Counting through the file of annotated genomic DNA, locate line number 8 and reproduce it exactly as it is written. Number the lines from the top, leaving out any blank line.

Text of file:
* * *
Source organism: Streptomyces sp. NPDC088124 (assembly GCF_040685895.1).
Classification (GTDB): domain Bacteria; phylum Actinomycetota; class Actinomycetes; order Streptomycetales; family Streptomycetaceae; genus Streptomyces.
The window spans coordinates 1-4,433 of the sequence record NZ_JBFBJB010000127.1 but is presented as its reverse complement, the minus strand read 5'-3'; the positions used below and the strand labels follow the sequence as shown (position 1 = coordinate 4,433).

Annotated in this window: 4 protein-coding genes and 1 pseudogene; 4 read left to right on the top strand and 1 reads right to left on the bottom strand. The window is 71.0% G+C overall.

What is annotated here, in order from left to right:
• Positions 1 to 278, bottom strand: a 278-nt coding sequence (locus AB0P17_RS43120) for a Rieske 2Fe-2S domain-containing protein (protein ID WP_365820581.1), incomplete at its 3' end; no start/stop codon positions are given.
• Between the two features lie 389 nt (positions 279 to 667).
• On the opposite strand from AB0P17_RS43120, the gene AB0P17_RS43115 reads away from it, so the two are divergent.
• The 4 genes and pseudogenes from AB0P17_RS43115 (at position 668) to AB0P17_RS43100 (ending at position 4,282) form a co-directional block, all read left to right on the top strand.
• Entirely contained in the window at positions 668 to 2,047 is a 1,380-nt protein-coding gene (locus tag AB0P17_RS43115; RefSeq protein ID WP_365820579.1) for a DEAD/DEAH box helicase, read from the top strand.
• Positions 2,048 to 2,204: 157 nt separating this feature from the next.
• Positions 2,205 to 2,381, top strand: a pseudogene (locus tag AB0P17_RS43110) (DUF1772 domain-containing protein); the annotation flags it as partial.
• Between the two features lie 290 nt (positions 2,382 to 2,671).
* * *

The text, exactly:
• On the opposite strand from AB0P17_RS43120, the gene AB0P17_RS43115 reads away from it, so the two are divergent.